Writer: Frank Miller
Artist: Jim Lee (p), Scott Williams (i), Alex Sinclair (c)
Publisher: DC Comics
All-Star Batman and Robin has already generated its fair share of publicity, with the two issues released so far receiving a mixed reaction from fans and critics alike. I have to admit to enjoying the last issue in an odd sort of way, but as the novelty of Miller’s frankly ridiculous approach to the character wears off, I’ve found myself left with a book which fails to engage on any level bar the strong artwork of Jim Lee.
In this issue Miller takes half of the book to show us an origin story for the Black Canary. As someone without much interest in DC comics, I’ve no idea how accurate this retelling of Black Canary’s story is, but Miller still manages to make it appear cliché and two-dimensional, providing very little insight into the character beyond the fact that she’s a barmaid who’s pissed-off by the constant sexual harassment of her clientèle, and decides to strike back in a move inspired by Batman’s crusade against crime. Still, Miller manages to drag this origin out to half an issue, ramming his story points home with all the subtlety of a sledgehammer and relying on Jim Lee’s art to paper over the cracks. When Miller does finally move on from the Black Canary origin, all we get is four pages (four!) of Batman and Robin, before moving on to check in on Superman in Metropolis, who has somehow received news (via milk cartons and his own newsapaper) of Batman’s Kidnap of Dick 15 hours before the night on which it occurs. Such cackhanded writing and editing is simply unforgiveable for a book with such an incredibly simple story to tell, and barring some incredibly unlikely plot twist which I haven’t foreseen, I’ll be interested to see how that little loophole resolves itself.
The only time that Miller rises above his po-faced Sin City-esque approach to the book is to provide some comic relief as Dick Grayson pesters Batman about what exactly a “ward” is, or how the name of the Batmobile is “totally queer”; a lazy continuation of Dick’s amusing unimpressed reaction to Batman’s overly serious posturing last issue. The sequence – and indeed, the whole issue - is redeemed only slightly by Jim Lee’s great art, which is perhaps the only reason to pick up this book. His linework during the Black Canary portion of the book is repetitive but solid, with a few amusing cameos thrown into the background to liven things up a little, and his take on Batman and Superman still ranks up there with some of the greats. I’ve really warmed to his style since reading Jeph Loeb’s "Hush" arc, but whereas that storyline combined strong writing with Lee’s pretty artwork, it’s clear that Miller is leaning on Lee as a crutch for an incredibly below-par story here. How else to explain the 10 pages of this 22-page story which are full splash panels (and that’s not counting the almost-double-page-splash of the underwater Batmobile which is tempered only by the “comedy” panels described earlier)? Four full-page splashes appear in a row at one point, which not only undercuts the impact of these impressive shots, but also impairs the flow of the book, as full splash pages are clumsily rammed up against one another on two occasions. It’s a shame to see Lee’s art go to waste here, and I can only hope that a new writer finds his way to the title soon to rectify this. I was also lucky enough to get stuck with the regular Jim Lee cover variant – the alternative is a grotesque Frank Miller take on the Black Canary which is best avoided if you want to keep down whatever you ate for lunch.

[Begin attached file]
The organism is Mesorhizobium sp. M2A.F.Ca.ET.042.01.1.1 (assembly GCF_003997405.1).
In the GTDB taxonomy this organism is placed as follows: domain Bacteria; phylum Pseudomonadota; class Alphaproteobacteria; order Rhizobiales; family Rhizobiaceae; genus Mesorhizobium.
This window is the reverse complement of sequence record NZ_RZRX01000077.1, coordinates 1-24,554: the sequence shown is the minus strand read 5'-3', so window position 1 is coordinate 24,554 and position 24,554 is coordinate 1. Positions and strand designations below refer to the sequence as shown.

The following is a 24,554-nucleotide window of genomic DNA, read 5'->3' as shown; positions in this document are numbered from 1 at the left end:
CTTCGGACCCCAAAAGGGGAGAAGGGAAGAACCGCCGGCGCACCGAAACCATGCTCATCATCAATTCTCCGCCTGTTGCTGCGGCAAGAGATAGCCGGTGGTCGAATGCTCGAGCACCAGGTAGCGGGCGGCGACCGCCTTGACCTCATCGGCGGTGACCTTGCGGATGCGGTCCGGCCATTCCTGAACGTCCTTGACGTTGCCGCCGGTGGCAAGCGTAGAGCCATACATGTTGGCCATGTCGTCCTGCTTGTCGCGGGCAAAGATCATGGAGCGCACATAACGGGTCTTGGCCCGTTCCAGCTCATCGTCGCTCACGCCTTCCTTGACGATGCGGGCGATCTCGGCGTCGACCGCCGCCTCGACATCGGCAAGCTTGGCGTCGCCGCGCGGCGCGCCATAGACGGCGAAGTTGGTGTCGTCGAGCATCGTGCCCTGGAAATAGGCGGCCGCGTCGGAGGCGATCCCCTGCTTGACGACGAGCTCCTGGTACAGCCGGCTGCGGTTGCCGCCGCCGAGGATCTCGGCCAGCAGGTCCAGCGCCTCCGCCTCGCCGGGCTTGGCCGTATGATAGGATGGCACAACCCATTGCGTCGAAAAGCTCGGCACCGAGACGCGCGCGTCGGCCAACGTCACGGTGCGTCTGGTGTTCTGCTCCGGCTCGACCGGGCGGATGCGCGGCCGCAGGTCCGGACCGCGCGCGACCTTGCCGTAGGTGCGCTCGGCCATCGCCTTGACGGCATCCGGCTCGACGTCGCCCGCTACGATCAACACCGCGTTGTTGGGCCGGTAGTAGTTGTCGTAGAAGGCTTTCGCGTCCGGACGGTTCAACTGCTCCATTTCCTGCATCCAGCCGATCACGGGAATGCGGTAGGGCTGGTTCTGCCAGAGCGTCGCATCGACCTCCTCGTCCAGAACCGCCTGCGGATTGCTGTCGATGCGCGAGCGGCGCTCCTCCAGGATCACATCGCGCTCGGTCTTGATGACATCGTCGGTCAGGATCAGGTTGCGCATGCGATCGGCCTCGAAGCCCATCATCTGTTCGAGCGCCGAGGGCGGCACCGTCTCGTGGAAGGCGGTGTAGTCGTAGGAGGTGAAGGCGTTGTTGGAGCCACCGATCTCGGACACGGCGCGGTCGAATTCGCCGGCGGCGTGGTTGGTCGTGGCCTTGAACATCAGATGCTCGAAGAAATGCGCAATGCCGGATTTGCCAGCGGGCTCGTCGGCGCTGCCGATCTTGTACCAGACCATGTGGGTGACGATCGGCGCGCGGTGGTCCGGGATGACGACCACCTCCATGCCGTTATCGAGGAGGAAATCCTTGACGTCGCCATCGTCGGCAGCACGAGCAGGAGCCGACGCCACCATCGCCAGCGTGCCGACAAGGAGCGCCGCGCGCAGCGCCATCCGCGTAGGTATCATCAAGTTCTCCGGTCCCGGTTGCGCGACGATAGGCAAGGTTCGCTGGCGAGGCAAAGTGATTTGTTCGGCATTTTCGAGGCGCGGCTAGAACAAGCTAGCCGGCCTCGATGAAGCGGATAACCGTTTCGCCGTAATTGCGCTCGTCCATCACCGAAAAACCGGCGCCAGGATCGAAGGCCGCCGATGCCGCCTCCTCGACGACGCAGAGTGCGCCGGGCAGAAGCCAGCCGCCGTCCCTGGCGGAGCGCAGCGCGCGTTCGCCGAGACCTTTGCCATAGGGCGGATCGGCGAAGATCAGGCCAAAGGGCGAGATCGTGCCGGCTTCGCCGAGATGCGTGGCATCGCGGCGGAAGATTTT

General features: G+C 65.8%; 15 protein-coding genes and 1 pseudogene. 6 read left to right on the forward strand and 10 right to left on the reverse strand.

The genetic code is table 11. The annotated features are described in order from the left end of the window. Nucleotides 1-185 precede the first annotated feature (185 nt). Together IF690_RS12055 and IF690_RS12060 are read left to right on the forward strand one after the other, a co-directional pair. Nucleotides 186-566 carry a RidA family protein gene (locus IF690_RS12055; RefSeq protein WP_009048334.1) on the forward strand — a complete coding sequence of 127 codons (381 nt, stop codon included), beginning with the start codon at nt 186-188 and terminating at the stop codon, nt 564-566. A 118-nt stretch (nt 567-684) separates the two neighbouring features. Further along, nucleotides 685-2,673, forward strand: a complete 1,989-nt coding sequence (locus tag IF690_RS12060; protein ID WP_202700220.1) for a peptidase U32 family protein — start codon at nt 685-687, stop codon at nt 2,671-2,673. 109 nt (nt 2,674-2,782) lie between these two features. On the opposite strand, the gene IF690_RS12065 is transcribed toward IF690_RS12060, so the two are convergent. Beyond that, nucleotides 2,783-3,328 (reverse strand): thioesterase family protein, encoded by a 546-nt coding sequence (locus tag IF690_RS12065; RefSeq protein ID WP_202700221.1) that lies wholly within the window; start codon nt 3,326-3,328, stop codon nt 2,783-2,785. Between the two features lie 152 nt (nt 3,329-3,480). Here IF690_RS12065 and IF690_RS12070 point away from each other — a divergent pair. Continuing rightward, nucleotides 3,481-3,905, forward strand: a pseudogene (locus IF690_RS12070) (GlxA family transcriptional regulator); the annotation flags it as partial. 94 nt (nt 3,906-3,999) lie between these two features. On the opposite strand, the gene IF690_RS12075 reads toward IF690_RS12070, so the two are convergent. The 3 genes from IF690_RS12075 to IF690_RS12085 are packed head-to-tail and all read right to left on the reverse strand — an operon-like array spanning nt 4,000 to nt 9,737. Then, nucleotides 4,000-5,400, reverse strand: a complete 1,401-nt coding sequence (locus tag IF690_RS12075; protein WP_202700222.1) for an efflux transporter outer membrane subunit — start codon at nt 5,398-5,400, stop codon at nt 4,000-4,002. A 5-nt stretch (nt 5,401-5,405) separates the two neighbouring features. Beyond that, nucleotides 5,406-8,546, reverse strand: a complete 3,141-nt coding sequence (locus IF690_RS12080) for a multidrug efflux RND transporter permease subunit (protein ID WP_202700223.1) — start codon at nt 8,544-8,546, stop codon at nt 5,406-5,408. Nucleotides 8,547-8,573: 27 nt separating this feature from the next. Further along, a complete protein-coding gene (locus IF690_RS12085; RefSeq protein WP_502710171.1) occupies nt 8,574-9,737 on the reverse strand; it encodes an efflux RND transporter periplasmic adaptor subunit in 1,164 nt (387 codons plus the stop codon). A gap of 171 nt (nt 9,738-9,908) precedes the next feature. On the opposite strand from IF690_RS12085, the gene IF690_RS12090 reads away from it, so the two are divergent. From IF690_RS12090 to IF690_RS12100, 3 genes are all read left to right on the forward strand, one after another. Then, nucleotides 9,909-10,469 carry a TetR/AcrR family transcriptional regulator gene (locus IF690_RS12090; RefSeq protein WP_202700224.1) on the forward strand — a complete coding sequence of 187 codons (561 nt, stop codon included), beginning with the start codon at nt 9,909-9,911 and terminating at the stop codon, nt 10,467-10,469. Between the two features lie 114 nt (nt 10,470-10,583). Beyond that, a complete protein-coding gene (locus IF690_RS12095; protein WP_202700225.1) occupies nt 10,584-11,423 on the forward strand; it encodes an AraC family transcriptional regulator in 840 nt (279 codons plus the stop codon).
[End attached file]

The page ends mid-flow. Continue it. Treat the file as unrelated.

I think a lot of people were hoping that there was more to this series than Miller’s first two issues suggested, that perhaps the whole Batman/psycho/goddamn retarded routine was an exaggeration of the character as seen through the eyes of Dick Grayson, or that we were going to see an abrupt change in direction soon. Unfortunately, this issue would seem to confirm that we’re stuck with a distracted, unfocused writer with this series – and that any hopes of a return to form from the man who gave us the defining Dark Knight Returns are sadly unfounded. This is very much the Frank Miller of Sin City, and it’s perhaps not surprising that the huge amount of effort and energy that he’s lately put into the cinematic adaptations of that series have led him to write this “All-Star” project in a similar vein. However, whereas the ridiculously overplayed deadpan noir of Sin City worked well for that series’ comic books and movie, it simply doesn’t gel with any kind of satisfying incarnation of the Batman. The dour excesses of this book are so extreme that they’re simply laughable, and no attention seems to have been made to consistent characterisation, continuity of plot or story, or even to simply weaving a solid Batman yarn. It’s almost as if Miller is having a laugh at the reader’s expense with the slapshod nature of the book - but if this is the case, then he may have miscalculated, as All Star Batman could potentially lead to Miller being remembered as a one-trick pony who triumphed with his reinvention of comics in the 80s and 90s, but fell sadly out of touch with the medium in later years. For the author of Dark Knight Returns, Sin City and some of the greatest Daredevil stories ever told to have fallen so far seems unthinkable, but on the evidence of this book, it just might be true.
What did you think of this book?
Have your say at the Line of Fire Forum!